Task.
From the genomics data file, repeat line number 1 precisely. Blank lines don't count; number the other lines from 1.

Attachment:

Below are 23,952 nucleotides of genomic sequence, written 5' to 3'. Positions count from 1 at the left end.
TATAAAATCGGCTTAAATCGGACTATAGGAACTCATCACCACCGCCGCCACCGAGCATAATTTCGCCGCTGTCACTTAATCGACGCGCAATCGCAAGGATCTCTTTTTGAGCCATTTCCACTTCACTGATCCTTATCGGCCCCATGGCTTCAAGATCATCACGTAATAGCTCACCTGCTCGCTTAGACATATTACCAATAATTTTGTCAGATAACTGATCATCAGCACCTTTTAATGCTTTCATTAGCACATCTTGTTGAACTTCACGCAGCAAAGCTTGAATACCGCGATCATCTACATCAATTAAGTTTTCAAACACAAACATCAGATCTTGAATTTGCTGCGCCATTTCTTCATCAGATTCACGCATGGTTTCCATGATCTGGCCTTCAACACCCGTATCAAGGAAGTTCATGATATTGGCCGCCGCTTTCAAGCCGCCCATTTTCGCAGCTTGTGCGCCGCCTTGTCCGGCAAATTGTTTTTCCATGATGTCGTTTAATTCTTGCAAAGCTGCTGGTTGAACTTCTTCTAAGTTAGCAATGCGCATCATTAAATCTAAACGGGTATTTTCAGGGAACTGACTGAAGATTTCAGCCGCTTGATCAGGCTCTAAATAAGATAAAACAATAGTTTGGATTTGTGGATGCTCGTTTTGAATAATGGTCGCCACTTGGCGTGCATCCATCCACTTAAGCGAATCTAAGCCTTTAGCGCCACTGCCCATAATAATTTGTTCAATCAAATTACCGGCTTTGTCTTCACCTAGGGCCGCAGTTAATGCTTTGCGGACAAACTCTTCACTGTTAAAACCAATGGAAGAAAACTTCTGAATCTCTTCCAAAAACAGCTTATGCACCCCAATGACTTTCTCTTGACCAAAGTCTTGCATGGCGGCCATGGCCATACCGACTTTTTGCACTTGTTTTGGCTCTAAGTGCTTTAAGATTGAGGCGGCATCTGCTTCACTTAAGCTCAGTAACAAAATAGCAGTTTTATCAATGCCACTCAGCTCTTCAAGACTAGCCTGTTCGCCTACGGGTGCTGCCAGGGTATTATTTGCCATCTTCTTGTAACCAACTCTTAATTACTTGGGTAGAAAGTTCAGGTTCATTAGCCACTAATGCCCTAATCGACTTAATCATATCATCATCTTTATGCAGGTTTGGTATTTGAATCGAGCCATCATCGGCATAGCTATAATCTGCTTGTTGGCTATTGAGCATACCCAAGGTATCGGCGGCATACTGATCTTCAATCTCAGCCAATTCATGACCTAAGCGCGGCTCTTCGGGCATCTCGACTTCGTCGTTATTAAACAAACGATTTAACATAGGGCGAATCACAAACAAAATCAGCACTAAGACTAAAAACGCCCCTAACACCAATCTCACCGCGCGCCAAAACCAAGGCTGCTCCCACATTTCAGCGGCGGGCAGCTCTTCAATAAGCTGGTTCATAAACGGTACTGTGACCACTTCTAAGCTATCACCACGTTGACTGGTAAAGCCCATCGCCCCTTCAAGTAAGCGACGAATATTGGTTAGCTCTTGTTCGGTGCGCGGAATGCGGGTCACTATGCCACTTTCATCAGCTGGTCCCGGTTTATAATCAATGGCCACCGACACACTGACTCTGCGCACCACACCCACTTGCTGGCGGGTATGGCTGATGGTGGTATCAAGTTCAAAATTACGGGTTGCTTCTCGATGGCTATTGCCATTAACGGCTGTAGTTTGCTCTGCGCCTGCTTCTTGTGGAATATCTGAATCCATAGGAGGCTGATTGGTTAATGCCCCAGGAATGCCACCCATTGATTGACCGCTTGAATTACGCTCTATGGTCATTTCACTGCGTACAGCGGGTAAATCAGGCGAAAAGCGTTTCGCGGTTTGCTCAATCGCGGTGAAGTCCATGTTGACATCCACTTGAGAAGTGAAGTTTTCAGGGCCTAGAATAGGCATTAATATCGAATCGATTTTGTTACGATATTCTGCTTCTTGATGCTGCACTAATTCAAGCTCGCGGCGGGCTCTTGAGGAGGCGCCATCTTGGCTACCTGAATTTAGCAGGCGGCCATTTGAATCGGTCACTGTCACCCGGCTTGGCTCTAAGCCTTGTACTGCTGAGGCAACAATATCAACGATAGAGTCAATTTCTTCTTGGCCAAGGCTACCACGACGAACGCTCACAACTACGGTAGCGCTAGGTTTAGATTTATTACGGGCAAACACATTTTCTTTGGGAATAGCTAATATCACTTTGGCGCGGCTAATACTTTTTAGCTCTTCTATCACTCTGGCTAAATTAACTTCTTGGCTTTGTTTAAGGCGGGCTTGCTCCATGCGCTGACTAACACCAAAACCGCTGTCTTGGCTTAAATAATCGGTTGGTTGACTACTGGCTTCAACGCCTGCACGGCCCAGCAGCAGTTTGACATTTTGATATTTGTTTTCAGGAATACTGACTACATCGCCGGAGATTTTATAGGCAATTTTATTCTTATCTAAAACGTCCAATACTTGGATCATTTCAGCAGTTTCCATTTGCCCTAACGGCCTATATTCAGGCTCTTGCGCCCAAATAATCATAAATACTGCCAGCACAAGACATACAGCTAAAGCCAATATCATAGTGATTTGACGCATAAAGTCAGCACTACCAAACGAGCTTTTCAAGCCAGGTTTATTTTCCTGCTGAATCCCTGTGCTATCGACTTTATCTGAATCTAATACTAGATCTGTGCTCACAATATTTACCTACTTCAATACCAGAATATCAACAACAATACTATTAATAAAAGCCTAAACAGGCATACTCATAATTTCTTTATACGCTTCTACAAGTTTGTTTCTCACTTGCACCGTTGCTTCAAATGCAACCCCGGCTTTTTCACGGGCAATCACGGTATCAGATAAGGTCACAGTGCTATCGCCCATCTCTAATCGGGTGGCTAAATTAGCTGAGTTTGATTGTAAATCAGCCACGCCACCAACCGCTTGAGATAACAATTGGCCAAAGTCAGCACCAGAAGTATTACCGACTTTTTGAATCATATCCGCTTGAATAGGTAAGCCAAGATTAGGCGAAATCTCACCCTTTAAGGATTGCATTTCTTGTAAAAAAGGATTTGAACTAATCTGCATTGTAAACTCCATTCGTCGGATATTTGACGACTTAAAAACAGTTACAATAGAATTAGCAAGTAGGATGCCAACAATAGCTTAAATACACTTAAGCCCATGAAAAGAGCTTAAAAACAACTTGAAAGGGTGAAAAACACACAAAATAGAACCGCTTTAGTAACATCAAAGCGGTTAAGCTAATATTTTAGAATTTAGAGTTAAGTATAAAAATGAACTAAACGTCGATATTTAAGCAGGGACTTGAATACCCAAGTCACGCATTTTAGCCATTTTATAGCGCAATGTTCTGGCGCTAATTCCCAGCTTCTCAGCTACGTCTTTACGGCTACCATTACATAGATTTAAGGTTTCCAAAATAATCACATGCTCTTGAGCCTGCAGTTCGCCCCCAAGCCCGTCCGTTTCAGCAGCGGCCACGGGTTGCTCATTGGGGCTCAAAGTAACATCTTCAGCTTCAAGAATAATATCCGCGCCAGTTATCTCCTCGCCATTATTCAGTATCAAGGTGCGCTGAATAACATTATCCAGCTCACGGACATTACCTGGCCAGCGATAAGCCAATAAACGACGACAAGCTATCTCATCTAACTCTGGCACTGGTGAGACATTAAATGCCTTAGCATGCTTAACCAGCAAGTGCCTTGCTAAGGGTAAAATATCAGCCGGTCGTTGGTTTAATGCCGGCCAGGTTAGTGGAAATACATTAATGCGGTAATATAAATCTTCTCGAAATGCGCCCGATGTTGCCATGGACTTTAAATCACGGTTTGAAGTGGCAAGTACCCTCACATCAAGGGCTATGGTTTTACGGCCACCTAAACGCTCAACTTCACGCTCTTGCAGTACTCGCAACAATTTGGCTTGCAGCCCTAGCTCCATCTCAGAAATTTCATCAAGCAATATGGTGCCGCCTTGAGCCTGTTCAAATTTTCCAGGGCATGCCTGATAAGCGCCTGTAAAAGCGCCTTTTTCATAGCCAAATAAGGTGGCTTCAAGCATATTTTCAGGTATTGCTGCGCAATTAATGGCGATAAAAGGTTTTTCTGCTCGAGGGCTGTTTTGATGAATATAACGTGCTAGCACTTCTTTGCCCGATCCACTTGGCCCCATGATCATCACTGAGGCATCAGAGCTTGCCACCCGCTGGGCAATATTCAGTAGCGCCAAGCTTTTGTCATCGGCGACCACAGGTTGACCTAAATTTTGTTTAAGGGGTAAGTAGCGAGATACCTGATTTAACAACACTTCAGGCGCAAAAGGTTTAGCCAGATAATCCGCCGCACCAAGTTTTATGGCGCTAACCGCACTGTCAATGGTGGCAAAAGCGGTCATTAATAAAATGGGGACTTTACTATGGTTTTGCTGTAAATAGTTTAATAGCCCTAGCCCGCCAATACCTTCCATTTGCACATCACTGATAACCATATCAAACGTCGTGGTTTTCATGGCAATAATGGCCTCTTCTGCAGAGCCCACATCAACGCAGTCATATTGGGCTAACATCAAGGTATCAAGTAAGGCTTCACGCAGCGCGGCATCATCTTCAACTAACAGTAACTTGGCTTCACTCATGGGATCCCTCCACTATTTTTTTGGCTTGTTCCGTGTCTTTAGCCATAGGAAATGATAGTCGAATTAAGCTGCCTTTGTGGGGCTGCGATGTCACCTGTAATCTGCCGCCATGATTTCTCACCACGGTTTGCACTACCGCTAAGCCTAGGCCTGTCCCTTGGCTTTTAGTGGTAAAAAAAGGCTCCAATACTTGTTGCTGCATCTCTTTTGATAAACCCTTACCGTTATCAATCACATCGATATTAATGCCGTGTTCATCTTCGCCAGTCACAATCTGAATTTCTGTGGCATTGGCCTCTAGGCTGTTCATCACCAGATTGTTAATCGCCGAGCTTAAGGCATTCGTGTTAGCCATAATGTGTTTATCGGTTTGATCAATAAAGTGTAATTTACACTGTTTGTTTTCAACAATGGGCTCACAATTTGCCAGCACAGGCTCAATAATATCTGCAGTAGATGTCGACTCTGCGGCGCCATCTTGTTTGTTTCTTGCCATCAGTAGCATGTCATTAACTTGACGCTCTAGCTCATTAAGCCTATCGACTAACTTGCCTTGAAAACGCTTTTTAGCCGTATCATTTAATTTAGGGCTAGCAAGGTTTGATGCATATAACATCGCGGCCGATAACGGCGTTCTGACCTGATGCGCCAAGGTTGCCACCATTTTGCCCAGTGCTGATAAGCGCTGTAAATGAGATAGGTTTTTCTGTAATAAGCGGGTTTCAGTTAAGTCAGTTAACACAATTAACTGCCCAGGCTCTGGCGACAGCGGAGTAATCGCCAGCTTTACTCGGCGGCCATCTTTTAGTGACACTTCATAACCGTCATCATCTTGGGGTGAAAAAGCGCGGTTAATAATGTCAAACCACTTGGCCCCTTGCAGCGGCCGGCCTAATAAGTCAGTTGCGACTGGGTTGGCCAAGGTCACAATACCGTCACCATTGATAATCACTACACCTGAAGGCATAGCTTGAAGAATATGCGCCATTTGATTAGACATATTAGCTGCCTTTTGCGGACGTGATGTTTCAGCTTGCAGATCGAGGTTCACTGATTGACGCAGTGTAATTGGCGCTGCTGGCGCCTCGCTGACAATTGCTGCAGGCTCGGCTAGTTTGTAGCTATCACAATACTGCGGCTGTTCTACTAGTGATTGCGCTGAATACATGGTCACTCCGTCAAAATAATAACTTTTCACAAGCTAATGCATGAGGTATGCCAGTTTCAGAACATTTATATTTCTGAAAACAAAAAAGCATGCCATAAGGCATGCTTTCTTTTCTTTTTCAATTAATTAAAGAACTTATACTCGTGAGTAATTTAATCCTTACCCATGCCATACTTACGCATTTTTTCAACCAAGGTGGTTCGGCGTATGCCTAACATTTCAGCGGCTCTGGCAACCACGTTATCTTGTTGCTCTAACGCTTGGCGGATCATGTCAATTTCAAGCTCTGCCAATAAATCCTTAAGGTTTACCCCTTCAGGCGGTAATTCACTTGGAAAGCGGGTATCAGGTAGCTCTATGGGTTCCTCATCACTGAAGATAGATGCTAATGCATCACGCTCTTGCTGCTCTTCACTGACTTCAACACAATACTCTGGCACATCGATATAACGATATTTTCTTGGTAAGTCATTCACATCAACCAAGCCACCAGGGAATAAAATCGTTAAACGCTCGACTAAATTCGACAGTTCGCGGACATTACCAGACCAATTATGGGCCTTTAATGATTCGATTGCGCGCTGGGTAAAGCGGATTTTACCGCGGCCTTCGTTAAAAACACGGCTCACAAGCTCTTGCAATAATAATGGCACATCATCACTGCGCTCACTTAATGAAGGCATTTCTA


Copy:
Below are 23,952 nucleotides of genomic sequence, written 5' to 3'. Positions count from 1 at the left end.